It would be reasonable to suggest Greig harboured doubts regarding the quality of evidence, and the methods used and/or relied on to gather in information against Ahmed Zaoui. After all Greig’s parting comment came after a gruelling interview peeling back the judicial layers of a very conservative man, his answers largely reflective on the justice complexities facing Ahmed Zaoui.

Let’s consider the case at hand: The SIS is, as Auckland University lecturer Paul Buchanan said, reliant on overseas ‘brother’ agencies to provide it with intelligence gathered by various undisclosed sources. The source credibility and therefore the accuracy of the information itself is at best unknown, at worst completely fabricated, by nations peddling their own spin agenda.
Image: Paul Buchanan, Auckland University Lecturer
Certainly, information relied upon by the SIS in the Zaoui case, as displayed in the summary of allegations, released after the High Court ordered this, appears extremely light. Certainly without disclosure the quality of information cannot be determined in Court and therefore the SIS cannot be tested on its performance in serving the nation’s security interests.
Much of the material cited in the summary of allegations against Zaoui appeared extremely speculative and scenario driven. Is New Zealand’s Security Intelligence Agency littered with overly paranoid spooks?
The so called ‘casing’ video that the SIS claimed was highly suspicious, turns out to be nothing more than a home video taken while Zaoui travelled en-route to New Zealand via Thailand, to Laos to Vietnam. Zaoui’s son had saved up money and bought the video camera for Zaoui prior to him fleeing Malaysia.
The SIS claimed that while travelling, Zaoui filmed an oil company head office and explained his actions as ‘casing’ potential targets for future terrorist action.
However, on viewing the video it appears clear Zaoui is trying out the functions of the camera as he learns how to use it. The casing of an oil company building turns out to be little more than a building with an oil company billboard nearby. The segment is a few seconds long, the image rapidly zooms in and out as he works out how to use the zoom function on his new camera.
A reasonably minded person would expect a casing video to show access roads, basement entries, areas where potential terrorists could identify low-security entry points of a target building. Zaoui’s so called casing video displayed none of this.
For a glimpse of this video, see…
Another video, this time filmed by the SIS is possibly worthy of more controversy.
I refer to a missing segment of a classified video tape taken during a joint SIS/Police seven-hour interrogation of Zaoui, where the SIS claim Zaoui made unsatisfactory answers to agent questions.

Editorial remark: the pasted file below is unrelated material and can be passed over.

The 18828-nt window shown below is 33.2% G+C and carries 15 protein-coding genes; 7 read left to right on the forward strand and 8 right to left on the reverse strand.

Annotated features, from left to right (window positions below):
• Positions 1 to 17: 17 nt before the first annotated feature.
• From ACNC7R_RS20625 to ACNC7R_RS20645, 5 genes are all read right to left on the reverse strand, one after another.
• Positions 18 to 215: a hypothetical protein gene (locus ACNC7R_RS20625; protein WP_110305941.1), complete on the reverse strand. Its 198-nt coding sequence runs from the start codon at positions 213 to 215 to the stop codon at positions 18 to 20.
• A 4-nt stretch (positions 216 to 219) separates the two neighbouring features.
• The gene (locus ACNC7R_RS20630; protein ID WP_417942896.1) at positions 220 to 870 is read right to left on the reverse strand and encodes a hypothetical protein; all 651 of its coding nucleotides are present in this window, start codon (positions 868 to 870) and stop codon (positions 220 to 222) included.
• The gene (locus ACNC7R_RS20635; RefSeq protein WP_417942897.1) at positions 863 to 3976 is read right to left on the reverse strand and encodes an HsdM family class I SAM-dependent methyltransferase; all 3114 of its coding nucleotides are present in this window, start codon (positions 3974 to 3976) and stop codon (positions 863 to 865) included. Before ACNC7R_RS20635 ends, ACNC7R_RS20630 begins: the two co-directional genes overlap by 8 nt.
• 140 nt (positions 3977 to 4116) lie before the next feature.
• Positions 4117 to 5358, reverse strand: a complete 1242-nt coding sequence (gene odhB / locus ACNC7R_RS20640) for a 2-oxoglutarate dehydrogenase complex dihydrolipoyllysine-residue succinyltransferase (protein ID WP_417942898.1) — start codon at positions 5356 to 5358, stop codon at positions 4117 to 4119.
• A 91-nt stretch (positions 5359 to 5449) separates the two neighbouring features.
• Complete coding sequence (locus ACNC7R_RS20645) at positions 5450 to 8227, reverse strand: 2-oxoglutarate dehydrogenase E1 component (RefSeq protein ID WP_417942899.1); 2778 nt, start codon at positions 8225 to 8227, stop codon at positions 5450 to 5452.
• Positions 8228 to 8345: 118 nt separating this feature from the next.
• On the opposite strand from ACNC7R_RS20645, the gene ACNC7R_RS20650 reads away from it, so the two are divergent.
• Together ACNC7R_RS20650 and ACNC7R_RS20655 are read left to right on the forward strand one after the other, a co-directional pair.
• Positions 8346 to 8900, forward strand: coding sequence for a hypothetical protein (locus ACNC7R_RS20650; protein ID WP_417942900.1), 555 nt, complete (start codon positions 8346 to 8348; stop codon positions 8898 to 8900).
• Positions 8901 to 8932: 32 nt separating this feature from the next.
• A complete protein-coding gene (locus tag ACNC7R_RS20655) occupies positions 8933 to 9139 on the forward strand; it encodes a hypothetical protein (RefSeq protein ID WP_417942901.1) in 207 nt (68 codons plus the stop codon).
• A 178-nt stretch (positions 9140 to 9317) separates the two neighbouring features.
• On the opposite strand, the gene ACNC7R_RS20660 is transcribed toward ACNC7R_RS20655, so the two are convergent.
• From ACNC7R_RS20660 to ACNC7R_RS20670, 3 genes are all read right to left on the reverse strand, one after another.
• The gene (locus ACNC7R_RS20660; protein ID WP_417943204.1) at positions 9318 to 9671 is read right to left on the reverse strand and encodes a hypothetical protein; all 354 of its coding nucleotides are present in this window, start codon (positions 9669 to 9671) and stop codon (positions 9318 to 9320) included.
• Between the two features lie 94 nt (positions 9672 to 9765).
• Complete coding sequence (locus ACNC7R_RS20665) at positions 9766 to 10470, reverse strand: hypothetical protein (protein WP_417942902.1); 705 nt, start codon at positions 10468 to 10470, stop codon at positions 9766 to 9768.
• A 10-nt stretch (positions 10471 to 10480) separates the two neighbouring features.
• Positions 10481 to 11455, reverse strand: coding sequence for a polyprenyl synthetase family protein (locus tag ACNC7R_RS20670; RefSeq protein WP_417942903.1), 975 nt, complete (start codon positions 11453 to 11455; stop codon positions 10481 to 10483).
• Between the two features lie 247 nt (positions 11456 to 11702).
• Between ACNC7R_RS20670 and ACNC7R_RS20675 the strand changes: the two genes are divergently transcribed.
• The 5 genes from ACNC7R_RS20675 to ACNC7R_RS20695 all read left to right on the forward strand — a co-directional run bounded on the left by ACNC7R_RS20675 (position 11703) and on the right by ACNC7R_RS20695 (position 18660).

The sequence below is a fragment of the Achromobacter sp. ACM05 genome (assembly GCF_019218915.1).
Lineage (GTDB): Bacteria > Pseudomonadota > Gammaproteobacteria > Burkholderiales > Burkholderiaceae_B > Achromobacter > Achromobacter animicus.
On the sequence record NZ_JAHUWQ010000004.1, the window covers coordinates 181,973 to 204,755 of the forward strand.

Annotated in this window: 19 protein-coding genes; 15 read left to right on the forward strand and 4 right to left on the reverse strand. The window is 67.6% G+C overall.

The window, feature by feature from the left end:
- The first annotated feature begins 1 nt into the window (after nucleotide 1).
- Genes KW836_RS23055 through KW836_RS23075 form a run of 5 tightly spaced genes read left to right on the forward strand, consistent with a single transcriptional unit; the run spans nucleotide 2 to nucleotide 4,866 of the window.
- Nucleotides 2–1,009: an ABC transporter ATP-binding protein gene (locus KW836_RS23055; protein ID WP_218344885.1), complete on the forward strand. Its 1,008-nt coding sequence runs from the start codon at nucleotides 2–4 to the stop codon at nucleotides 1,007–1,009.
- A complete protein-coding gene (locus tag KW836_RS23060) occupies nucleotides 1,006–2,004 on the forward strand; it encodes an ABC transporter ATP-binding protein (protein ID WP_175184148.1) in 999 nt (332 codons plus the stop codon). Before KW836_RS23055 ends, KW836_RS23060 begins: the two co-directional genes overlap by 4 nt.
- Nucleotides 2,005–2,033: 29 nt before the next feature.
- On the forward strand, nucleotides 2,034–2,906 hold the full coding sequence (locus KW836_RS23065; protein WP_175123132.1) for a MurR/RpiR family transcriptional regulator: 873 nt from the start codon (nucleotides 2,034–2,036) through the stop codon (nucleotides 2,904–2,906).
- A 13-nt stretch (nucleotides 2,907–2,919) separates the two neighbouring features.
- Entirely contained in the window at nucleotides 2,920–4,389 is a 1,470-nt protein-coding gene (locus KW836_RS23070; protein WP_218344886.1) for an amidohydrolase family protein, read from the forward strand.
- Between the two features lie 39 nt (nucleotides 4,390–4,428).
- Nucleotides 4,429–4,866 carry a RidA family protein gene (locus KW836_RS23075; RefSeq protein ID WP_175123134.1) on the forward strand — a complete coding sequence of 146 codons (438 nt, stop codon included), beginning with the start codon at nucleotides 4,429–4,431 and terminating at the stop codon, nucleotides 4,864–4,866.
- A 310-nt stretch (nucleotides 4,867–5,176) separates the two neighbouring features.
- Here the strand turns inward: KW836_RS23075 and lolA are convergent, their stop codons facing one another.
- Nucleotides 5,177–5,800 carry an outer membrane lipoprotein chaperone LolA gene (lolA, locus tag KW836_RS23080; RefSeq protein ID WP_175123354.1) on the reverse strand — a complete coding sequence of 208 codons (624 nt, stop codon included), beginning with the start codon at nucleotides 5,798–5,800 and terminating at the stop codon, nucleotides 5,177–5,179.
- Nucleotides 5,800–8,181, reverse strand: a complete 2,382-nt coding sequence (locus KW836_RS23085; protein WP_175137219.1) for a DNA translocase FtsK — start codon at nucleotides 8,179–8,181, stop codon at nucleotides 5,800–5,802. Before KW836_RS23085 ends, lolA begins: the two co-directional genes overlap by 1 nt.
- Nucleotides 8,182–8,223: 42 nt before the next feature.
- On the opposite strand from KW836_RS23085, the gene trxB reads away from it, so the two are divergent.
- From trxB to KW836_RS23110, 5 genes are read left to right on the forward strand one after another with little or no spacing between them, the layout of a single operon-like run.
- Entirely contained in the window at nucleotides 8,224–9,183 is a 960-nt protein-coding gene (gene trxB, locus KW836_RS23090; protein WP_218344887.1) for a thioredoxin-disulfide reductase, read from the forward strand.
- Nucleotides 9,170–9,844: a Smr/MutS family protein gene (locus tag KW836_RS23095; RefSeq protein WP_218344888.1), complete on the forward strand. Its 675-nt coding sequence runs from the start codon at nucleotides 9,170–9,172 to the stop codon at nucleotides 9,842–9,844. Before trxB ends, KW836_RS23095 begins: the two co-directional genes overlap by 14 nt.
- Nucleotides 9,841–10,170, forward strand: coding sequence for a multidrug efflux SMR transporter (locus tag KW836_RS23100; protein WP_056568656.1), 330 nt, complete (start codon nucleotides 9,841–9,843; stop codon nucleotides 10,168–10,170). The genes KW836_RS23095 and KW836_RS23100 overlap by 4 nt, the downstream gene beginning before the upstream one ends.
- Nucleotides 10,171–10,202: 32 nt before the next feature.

The videoed interview is referred to in the summary of allegations submitted on High Court order by the SIS director, Richard Woods. Within that document the SIS says: “He was interviewed by Immigration and Customs officers at the airport, detained, and interviewed by the Police. He was then interviewed jointly by Police and SIS officers, and later by an Arabic-speaking SIS officer alone.”
Unfortunately the SIS is refusing to disclose the video, the audio that accompanies it, or a separate audio recording that turned up only after it became public knowledge that the original video tape had a large audio segment missing.
The SIS directs suspicion over the “varacity” of one answer Zaoui made: “The interview with the Arabic-speaking SIS officer produced one point of security concern, relating to the veracity of an answer Mr ZAOUI gave, which cannot be disclosed without compromising classified security information which cannot be divulged.”

In a letter to Zaoui lawyer Deborah Manning, Andrew Butler of the Crown Law Office said: “When you made your initial inquiries in relation to the videotape, the Security and Intelligence Service looked at it for the first time, discovered that there was a gap in the soundtrack on the video tape…
Image: Zaoui’s Defence Lawyers, Deborah Manning and Rodney Harrison QC.
“In addition… a separate audio tape was created from the videotape sound track. That audiotape also, obviously, had a gap in the soundtrack. Today, it has been ascertained that in addition to the videotape and its sound track a separate audio recording of the interview was made.
“Upon ascertaining that fact, the Service immediately sought police assistance to compare the video soundtrack and the separate audio recording.
“A comparison between the two recordings showed that the audio recording covers the gap identified in the video soundtrack except for one two-minute gap while the separate audiotape was being changed.”
The letter displays a remarkable smokey area. What went on during the missing segment? Does the second audio recording - that suddenly materialised only after it is revealed that a large segment of the initial audio-track of the videotape is missing - contain information that would aid Zaoui’s defence? It would be interesting to thoroughly evaluate the audio section that covers the missing video-segment to ascertain its security and content. Transparency however is not forthcoming.
Furthermore, tainted information was added to the mix. Circumstances surrounding interrogations taking place in the first 48 hours of Zaoui arriving in New Zealand are dubious and clearly not of a standard assuring accuracy for judicial purposes.
I refer to information gathered without an interpreter present, nor experienced officers leading the process. The following detail has been gathered by the judicial body, the Refugee Status Appeals Authority.